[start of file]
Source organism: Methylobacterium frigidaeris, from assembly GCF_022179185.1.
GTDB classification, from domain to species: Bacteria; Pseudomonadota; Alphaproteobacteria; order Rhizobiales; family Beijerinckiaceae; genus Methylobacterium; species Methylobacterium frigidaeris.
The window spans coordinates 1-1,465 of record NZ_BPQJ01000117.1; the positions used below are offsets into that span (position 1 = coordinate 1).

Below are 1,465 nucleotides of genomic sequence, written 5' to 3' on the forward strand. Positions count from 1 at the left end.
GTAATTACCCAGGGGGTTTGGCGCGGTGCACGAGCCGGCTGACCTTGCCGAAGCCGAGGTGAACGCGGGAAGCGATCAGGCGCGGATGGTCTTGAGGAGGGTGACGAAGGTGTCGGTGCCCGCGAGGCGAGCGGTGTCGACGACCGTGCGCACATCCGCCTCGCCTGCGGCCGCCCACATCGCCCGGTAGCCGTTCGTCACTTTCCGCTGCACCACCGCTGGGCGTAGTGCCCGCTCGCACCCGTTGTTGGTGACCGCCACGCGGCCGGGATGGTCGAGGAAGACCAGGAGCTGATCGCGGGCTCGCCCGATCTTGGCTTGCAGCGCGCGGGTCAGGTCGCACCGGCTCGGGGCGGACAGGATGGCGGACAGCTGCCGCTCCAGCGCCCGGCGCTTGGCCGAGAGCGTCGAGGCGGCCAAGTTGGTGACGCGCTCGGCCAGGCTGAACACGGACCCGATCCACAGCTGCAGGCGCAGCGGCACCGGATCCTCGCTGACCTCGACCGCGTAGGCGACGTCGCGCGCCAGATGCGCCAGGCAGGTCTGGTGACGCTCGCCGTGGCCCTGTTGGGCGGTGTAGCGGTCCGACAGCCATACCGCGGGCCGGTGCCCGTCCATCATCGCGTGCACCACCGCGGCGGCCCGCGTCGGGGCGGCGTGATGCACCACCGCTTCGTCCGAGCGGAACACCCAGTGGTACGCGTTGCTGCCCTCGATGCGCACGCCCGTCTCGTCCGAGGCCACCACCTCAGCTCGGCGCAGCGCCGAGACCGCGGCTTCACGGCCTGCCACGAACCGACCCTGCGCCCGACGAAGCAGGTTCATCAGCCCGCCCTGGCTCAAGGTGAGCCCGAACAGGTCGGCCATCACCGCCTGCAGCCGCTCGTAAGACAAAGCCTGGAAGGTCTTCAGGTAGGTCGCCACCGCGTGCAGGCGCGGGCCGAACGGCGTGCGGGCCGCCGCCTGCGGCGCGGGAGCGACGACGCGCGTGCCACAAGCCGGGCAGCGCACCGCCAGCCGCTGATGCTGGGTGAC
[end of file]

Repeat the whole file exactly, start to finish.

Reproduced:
Source organism: Methylobacterium frigidaeris, from assembly GCF_022179185.1.
GTDB classification, from domain to species: Bacteria; Pseudomonadota; Alphaproteobacteria; order Rhizobiales; family Beijerinckiaceae; genus Methylobacterium; species Methylobacterium frigidaeris.
The window spans coordinates 1-1,465 of record NZ_BPQJ01000117.1; the positions used below are offsets into that span (position 1 = coordinate 1).

Below are 1,465 nucleotides of genomic sequence, written 5' to 3' on the forward strand. Positions count from 1 at the left end.
GTAATTACCCAGGGGGTTTGGCGCGGTGCACGAGCCGGCTGACCTTGCCGAAGCCGAGGTGAACGCGGGAAGCGATCAGGCGCGGATGGTCTTGAGGAGGGTGACGAAGGTGTCGGTGCCCGCGAGGCGAGCGGTGTCGACGACCGTGCGCACATCCGCCTCGCCTGCGGCCGCCCACATCGCCCGGTAGCCGTTCGTCACTTTCCGCTGCACCACCGCTGGGCGTAGTGCCCGCTCGCACCCGTTGTTGGTGACCGCCACGCGGCCGGGATGGTCGAGGAAGACCAGGAGCTGATCGCGGGCTCGCCCGATCTTGGCTTGCAGCGCGCGGGTCAGGTCGCACCGGCTCGGGGCGGACAGGATGGCGGACAGCTGCCGCTCCAGCGCCCGGCGCTTGGCCGAGAGCGTCGAGGCGGCCAAGTTGGTGACGCGCTCGGCCAGGCTGAACACGGACCCGATCCACAGCTGCAGGCGCAGCGGCACCGGATCCTCGCTGACCTCGACCGCGTAGGCGACGTCGCGCGCCAGATGCGCCAGGCAGGTCTGGTGACGCTCGCCGTGGCCCTGTTGGGCGGTGTAGCGGTCCGACAGCCATACCGCGGGCCGGTGCCCGTCCATCATCGCGTGCACCACCGCGGCGGCCCGCGTCGGGGCGGCGTGATGCACCACCGCTTCGTCCGAGCGGAACACCCAGTGGTACGCGTTGCTGCCCTCGATGCGCACGCCCGTCTCGTCCGAGGCCACCACCTCAGCTCGGCGCAGCGCCGAGACCGCGGCTTCACGGCCTGCCACGAACCGACCCTGCGCCCGACGAAGCAGGTTCATCAGCCCGCCCTGGCTCAAGGTGAGCCCGAACAGGTCGGCCATCACCGCCTGCAGCCGCTCGTAAGACAAAGCCTGGAAGGTCTTCAGGTAGGTCGCCACCGCGTGCAGGCGCGGGCCGAACGGCGTGCGGGCCGCCGCCTGCGGCGCGGGAGCGACGACGCGCGTGCCACAAGCCGGGCAGCGCACCGCCAGCCGCTGATGCTGGGTGAC